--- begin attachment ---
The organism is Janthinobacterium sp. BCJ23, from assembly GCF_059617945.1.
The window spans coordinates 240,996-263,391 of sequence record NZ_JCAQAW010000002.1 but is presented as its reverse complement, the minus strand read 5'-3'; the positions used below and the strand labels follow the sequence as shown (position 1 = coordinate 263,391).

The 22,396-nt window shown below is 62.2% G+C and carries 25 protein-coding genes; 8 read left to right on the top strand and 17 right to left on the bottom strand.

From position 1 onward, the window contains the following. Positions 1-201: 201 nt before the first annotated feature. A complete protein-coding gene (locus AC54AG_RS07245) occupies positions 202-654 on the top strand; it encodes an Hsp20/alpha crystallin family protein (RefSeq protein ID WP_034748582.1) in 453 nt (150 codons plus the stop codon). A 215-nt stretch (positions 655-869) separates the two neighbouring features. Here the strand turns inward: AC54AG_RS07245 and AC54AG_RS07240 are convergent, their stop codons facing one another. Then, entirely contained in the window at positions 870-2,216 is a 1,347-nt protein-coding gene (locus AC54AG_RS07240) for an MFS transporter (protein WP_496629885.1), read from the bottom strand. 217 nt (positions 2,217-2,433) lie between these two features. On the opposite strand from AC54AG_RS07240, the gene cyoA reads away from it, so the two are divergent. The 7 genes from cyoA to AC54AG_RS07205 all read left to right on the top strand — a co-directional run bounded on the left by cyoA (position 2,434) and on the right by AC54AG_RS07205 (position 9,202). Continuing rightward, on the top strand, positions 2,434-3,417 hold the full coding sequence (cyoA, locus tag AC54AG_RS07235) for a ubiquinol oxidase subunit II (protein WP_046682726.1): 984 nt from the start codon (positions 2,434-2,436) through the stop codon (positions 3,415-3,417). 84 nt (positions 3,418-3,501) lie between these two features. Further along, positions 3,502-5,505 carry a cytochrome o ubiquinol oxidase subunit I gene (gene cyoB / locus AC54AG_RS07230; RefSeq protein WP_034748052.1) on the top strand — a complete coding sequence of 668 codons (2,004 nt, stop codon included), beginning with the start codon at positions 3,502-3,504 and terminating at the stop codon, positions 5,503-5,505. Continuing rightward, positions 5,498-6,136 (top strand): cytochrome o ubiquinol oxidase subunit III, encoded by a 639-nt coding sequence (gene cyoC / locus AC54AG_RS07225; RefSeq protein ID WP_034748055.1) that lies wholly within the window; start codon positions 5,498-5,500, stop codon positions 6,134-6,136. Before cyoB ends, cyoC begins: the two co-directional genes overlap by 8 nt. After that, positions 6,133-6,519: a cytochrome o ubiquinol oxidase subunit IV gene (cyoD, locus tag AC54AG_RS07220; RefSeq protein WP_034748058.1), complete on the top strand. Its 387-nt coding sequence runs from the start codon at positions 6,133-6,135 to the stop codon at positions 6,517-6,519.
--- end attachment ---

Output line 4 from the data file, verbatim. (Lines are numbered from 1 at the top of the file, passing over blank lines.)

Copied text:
From position 1 onward, the window contains the following. Positions 1-201: 201 nt before the first annotated feature. A complete protein-coding gene (locus AC54AG_RS07245) occupies positions 202-654 on the top strand; it encodes an Hsp20/alpha crystallin family protein (RefSeq protein ID WP_034748582.1) in 453 nt (150 codons plus the stop codon). A 215-nt stretch (positions 655-869) separates the two neighbouring features. Here the strand turns inward: AC54AG_RS07245 and AC54AG_RS07240 are convergent, their stop codons facing one another. Then, entirely contained in the window at positions 870-2,216 is a 1,347-nt protein-coding gene (locus AC54AG_RS07240) for an MFS transporter (protein WP_496629885.1), read from the bottom strand. 217 nt (positions 2,217-2,433) lie between these two features. On the opposite strand from AC54AG_RS07240, the gene cyoA reads away from it, so the two are divergent. The 7 genes from cyoA to AC54AG_RS07205 all read left to right on the top strand — a co-directional run bounded on the left by cyoA (position 2,434) and on the right by AC54AG_RS07205 (position 9,202). Continuing rightward, on the top strand, positions 2,434-3,417 hold the full coding sequence (cyoA, locus tag AC54AG_RS07235) for a ubiquinol oxidase subunit II (protein WP_046682726.1): 984 nt from the start codon (positions 2,434-2,436) through the stop codon (positions 3,415-3,417). 84 nt (positions 3,418-3,501) lie between these two features. Further along, positions 3,502-5,505 carry a cytochrome o ubiquinol oxidase subunit I gene (gene cyoB / locus AC54AG_RS07230; RefSeq protein WP_034748052.1) on the top strand — a complete coding sequence of 668 codons (2,004 nt, stop codon included), beginning with the start codon at positions 3,502-3,504 and terminating at the stop codon, positions 5,503-5,505. Continuing rightward, positions 5,498-6,136 (top strand): cytochrome o ubiquinol oxidase subunit III, encoded by a 639-nt coding sequence (gene cyoC / locus AC54AG_RS07225; RefSeq protein ID WP_034748055.1) that lies wholly within the window; start codon positions 5,498-5,500, stop codon positions 6,134-6,136. Before cyoB ends, cyoC begins: the two co-directional genes overlap by 8 nt. After that, positions 6,133-6,519: a cytochrome o ubiquinol oxidase subunit IV gene (cyoD, locus tag AC54AG_RS07220; RefSeq protein WP_034748058.1), complete on the top strand. Its 387-nt coding sequence runs from the start codon at positions 6,133-6,135 to the stop codon at positions 6,517-6,519.